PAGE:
Posts Tagged ‘Energy’

Panelists discuss ways to get the unemployed back to work. (Photo by Janay Christian)

By Henry Kerali

A policy summit that focused on jobs in the energy sector took place at the Newseum in Washington, D.C., on Wednesday.

Industry experts allege that while there is a growing demand for jobs, few people in the workforce have the skill set required for these positions.

Keynote speaker, Jane Oates, assistant secretary of ETA at the U.S. Department of Labor, acknowledged the disparity by saying that the government is doing more to help employees improve their skills.

“Getting people into a job is the single most important part of my job,” Oates said.

She highlighted the importance of Jobs Corps and Registered Apprenticeship – training programs that lead unemployed workers into jobs.

Apprenticeships are prevalent in companies in the manufacturing and construction trades. However, such programs are becoming more common in growing industries, such as the energy sector.

Oates mentioned that the Department of Labor is placing greater emphasis on apprenticeship programs providing workers with industry-recognized credentials. Oates says credentials are essential to aiding workers in establishing their careers.

“It’s not about getting a job; it’s about getting a career trajectory,” she said.

Skills Gap, Structural Unemployment

With the unemployment rate now lower than eight percent, displaced older workers, students entering the workforce and war veterans are among the demographics particularly affected by joblessness.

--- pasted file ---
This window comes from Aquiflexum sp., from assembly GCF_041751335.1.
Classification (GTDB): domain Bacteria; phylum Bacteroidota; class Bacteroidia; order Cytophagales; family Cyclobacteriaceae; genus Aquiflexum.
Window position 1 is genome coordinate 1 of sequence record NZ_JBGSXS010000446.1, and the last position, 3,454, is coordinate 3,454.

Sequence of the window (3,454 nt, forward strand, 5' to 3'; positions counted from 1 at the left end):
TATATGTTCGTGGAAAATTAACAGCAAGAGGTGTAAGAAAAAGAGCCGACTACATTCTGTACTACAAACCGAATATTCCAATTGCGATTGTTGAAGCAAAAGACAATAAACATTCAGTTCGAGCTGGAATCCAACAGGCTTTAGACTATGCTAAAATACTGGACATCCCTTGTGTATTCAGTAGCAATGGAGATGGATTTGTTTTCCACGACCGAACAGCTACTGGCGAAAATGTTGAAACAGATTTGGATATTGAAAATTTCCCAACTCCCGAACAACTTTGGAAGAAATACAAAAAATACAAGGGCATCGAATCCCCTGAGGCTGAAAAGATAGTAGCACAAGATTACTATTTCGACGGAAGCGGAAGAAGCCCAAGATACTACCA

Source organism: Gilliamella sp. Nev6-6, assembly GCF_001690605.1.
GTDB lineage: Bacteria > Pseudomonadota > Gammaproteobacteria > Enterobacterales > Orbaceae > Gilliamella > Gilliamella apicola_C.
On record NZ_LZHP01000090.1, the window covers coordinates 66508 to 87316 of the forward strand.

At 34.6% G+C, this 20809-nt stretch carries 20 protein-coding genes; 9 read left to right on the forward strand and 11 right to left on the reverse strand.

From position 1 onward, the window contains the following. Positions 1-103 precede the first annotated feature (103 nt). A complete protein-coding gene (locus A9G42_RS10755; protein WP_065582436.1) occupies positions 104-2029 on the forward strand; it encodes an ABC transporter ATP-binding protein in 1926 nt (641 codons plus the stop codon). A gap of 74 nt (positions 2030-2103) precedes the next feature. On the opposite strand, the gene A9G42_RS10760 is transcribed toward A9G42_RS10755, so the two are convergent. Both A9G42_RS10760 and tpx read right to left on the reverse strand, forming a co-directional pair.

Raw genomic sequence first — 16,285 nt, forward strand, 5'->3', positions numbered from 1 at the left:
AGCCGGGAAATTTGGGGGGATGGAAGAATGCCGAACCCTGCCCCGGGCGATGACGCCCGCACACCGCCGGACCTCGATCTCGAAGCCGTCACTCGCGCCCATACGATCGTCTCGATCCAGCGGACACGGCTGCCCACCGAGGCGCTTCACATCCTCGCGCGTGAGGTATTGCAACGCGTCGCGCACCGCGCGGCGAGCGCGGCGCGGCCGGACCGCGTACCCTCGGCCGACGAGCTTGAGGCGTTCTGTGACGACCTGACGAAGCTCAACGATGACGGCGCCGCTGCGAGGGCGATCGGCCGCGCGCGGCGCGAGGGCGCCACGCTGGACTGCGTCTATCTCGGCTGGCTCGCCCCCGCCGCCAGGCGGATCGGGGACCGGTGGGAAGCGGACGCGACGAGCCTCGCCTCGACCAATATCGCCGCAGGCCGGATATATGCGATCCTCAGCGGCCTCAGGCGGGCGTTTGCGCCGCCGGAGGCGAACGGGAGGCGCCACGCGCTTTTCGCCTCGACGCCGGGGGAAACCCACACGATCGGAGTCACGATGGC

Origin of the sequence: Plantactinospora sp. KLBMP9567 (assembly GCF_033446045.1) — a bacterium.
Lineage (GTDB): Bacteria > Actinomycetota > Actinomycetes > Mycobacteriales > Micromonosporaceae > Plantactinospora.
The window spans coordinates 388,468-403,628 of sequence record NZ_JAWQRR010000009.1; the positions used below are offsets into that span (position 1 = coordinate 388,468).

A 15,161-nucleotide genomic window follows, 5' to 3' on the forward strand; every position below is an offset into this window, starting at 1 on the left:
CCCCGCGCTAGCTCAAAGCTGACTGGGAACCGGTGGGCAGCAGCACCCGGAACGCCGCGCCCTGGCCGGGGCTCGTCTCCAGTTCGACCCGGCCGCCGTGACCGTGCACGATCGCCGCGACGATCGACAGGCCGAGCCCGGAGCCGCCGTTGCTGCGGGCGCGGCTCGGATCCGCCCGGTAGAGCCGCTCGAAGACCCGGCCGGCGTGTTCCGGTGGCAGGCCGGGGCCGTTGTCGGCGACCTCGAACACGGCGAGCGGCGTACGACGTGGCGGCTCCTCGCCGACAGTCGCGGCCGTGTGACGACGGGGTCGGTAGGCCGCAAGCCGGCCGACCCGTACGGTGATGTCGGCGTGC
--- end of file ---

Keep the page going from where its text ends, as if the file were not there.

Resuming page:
This is due in large part to a skills gap. In the manufacturing industry alone, as much as 600,000 jobs are going unfilled because of unqualified applicants. Economists attribute this to structural unemployment.

Panelists at the policy summit discussed the impact that this is having on the job market. Nicole Smith, senior economist at The Georgetown University Center on Education and the Workforce, said that structural unemployment is an endemic problem.

On the manufacturing and construction industries, Smith said, “Where jobs [in that area] have been lost, they are not coming back, and where the jobs have been gained, they are in different sectors.”

Smith added that job growth has surfaced in post-secondary sectors, such as healthcare and education. But the main concern for her is not just the widening skills gap, but for the people who have been unemployed for six months or more.

“Many employers are reluctant to hire people who have been unemployed for a substantial number of months,” said Smith. “Once they see a few gaps [in your CV], they naturally assume that maybe you’re unemployable.”

Community Colleges

While that is the case, the panelists were in agreement over the role community colleges play in solving the conundrum the skills gap poses.

Clay Goodman, vice president of Occupational Education at Estrella Mountain Community College, said that community colleges provide an alternative to traditional four-year degrees. He also talked of a growing trend that is taking place in institutions across the country.

“Right now there’s a trend called ‘Reverse Transfer’,” he said. “People who have a four-year degree in, say, the liberal arts, are coming back to community colleges to get a skill set that has some economic value.”

But for Dave Owens, executive vice president of the Edison Electric Institute, he feels as though substantial improvements of the nation’s education system need to be made. He said that not enough children are interested in studying subjects like science, technology, engineering or mathematics.

“We’ve got to realign our curricula … so the curricula are practical to the jobs that are being created,” he said.

(Anchor lede voiced by Natalie Plumb. Story voiced and produced by Henry Kerali.)